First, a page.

October 23, 2018

National Security: CFIUS Now Covers Real Estate

Deal lawyers have devoted a lot of attention to the Treasury’s new¬†FIRRMA Pilot Program regs, but some less noticed aspects of the new legislation may also have a big impact on deals.¬† For example, here’s a recent memo from Seyfarth Shaw pointing out that with the enactment of FIRRMA, CFIUS’ jurisdiction now extends to transactions involving certain real estate.

Under FIRRMA, transactions open to CFIUS review now include now include foreign purchases or leases of real estate in an airport or martime port, or that is in close proximity to sensitive military or government faciltiies – in either case, if such transaction could provide foreign persons with the ability to collect intelligence or expose national security activities. This excerpt from the memo provides some key takeaways for parties dealing with CFIUS’s new jurisdiction over real estate:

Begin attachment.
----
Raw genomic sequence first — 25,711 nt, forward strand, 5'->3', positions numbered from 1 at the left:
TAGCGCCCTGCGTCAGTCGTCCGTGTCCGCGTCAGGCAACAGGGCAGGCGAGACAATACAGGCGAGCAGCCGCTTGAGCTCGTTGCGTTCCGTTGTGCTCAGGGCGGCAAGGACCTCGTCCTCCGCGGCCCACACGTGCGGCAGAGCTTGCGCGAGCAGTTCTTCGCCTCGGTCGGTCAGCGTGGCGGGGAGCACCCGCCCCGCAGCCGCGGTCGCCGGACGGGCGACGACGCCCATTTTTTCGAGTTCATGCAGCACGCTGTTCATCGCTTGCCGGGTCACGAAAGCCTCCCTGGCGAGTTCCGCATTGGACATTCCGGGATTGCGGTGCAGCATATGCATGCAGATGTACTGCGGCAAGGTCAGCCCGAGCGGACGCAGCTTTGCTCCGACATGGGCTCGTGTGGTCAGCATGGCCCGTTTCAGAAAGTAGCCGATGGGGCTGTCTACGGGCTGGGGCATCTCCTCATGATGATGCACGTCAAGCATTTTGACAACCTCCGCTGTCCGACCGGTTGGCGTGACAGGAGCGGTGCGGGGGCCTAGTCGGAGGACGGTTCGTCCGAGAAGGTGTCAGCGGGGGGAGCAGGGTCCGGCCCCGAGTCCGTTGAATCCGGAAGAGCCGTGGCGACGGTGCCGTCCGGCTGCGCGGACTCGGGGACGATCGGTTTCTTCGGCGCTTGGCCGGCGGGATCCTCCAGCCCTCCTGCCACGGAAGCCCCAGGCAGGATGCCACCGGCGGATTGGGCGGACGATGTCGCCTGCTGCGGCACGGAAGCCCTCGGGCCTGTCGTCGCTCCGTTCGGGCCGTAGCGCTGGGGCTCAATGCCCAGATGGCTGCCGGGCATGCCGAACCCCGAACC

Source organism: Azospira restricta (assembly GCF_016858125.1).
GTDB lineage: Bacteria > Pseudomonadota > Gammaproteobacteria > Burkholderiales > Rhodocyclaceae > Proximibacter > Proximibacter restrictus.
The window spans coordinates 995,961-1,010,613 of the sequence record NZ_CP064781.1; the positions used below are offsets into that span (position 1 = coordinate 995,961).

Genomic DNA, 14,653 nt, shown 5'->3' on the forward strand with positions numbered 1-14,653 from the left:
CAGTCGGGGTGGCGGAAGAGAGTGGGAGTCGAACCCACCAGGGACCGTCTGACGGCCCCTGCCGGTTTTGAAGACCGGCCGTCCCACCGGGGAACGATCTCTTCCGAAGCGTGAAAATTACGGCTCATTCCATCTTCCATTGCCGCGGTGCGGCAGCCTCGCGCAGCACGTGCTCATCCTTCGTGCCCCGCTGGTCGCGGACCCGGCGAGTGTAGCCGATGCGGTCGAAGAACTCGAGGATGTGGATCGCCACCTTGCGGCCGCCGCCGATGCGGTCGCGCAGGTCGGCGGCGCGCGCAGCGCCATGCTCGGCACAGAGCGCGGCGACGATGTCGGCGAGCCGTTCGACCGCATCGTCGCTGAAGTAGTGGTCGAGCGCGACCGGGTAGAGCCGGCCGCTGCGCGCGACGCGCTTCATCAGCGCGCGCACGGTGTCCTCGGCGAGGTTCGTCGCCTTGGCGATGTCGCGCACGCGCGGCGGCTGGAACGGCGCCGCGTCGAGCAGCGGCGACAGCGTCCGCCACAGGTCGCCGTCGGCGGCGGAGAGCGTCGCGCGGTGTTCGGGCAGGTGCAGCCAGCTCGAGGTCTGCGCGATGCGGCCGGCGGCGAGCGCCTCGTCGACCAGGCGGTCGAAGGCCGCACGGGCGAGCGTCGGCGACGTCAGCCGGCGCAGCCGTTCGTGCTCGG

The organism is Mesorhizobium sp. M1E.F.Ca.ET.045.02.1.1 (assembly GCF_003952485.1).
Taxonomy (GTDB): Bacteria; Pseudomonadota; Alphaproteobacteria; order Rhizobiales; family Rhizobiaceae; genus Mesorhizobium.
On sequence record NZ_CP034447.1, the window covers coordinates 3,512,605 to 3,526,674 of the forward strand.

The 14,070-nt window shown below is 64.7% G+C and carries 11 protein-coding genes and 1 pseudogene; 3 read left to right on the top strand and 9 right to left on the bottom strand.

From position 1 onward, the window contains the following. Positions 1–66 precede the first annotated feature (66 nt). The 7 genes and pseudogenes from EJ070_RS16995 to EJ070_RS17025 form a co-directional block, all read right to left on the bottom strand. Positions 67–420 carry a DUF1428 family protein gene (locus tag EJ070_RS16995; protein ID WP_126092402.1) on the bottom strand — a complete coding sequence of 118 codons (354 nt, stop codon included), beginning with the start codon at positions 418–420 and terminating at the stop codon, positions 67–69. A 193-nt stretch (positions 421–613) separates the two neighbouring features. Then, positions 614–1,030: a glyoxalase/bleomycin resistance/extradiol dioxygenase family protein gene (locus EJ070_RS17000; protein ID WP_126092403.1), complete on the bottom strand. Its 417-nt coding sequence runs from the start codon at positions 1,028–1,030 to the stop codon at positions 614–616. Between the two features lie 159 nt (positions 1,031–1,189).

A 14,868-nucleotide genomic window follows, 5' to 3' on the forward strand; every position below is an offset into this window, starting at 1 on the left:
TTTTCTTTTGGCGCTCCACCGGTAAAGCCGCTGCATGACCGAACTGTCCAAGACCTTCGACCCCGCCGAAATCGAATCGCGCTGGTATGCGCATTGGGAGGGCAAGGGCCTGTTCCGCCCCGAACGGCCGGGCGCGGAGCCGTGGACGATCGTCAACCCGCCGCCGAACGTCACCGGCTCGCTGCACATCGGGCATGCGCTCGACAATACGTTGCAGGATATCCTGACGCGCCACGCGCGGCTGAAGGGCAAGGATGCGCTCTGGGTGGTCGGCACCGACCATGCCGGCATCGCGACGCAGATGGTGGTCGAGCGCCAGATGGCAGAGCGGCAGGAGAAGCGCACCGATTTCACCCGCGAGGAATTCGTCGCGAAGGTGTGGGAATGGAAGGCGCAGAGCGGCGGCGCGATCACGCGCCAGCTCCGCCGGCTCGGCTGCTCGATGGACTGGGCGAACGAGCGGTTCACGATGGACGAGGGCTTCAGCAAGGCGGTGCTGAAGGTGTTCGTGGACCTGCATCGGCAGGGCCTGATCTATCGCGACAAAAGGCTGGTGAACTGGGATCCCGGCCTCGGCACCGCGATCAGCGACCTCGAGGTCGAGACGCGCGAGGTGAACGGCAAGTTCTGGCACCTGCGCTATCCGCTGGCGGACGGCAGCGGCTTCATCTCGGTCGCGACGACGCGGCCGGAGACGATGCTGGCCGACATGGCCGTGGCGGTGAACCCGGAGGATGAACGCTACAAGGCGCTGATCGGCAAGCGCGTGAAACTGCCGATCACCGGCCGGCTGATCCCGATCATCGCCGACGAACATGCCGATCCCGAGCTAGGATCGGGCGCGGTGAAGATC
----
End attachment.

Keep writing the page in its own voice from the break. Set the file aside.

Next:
– If you are selling or leasing property to (i) a non-U.S. entity, or (ii) an entity owned or controlled by a foreign entity or government, check to see if the property falls into one of the categories set forth above. If so, a filing with CFIUS may be required.
– If you are a landlord or property manager owned or controlled by a non-U.S. entity, does the rental application you receive contain sensitive personal information that might be used to threaten national security (for example, is the applicant is a government entity or a government contractor)? If so, a filing with CFIUS may be required.
– If a filing is required, you need to determine whether a full CFIUS filing or merely a declaration is required.
– If a CFIUS submission is required, this could delay the timing of your transaction by up to 90 days (in rare cases more).

The memo also points out that regulations under the new regime have yet to be promulgated – so stay tuned.

John Jenkins